• Eat foods rich in probiotics, or take high-quality probiotics
  • Wear loose-fitting cotton clothing (particularly your knickers)
  • Clean your vulva with warm water only (your vagina is a self-cleaning machine, don’t you ever forget it)


How to treat a vaginal yeast infection?

To treat yeast infections, there are several over-the-counter antifungal medications available as a first line of defence. OTC antifungal creams are available in one, three, and seven-day doses.

One-day over-the-counter antifungal creams have the strongest concentration, with the three-day treatment having a lower concentration and the seven-day treatment being the weakest concentration. It won’t matter which course of antifungal cream treatment you choose, the healing time remains the same.

Symptoms of a yeast infection should clear within a week or two, depending on the state of your immune system and the severity of symptoms. If symptoms haven’t cleared within seven days, you should see a doctor for prescription strength antifungal cream or medications. Even if symptoms subside and you begin to feel better, make sure to always complete a full course of treatment to prevent recurrent yeast infections from occurring.

In the event of frequent yeast infections, your doctor may suggest a maintenance program incorporating oral or vaginal antifungal medications.

If birth control pills are the cause of your yeast infection, your doctor may prescribe a low-dose oral contraceptive, like the vaginal ring, that has lower hormone levels in comparison to oral contraceptives. If you’re experiencing chronic yeast infections, your doctor may recommend stopping hormonal birth control and starting one of the other types of contraception available in Australia.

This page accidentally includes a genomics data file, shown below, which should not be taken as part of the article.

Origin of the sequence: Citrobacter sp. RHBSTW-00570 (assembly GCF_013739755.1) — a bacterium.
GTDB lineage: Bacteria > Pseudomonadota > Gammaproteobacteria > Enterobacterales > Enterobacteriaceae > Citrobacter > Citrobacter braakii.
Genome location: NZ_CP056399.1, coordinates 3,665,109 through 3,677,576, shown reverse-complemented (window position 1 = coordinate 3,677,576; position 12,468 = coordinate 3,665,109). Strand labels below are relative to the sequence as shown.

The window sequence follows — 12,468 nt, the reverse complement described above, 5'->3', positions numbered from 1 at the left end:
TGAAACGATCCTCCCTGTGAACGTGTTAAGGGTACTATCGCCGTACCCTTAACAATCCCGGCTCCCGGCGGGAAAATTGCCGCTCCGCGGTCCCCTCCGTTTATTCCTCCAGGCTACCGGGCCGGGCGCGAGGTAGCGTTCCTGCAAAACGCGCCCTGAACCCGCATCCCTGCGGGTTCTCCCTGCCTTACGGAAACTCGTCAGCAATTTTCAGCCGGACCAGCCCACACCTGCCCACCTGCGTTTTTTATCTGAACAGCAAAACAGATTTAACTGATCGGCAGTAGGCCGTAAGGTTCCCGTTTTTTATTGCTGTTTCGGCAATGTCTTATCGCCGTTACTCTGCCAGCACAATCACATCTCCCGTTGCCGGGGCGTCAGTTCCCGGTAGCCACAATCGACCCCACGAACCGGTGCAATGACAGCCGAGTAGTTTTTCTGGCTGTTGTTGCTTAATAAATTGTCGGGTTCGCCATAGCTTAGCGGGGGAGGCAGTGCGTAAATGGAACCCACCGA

For asymptomatic cases of thrush and BV, your doctor will be in a position to recommend the appropriate treatment. Avoiding sex, tampons, and other period products during a yeast infection will also assist in speeding up the recovery time (keep in mind that these practices are likely to be uncomfortable during a yeast infection, so you probably won’t be inclined to do them anyway).


When to see a doctor?

As a general guide, if you still have symptoms after seven days of using OTC medication, visit your doctor, as you may need a prescription-strength antifungal cream or oral fluconazole to help in clearing the infection.
You should also visit your doctor if you have abdominal pain, fever, diabetes, HIV, or a change in vaginal discharge accompanied by a strong, unpleasant odour.


Want hassle-free healthcare?

Yeast infections are extremely common, so there’s no need to be embarrassed or worried if you think you have one. The good news is that once-off and chronic yeast infections are easily treated with over-the-counter treatments and prescription medication.

Find out how to treat vaginal thrush by starting a conversation with one of our trusted doctors today.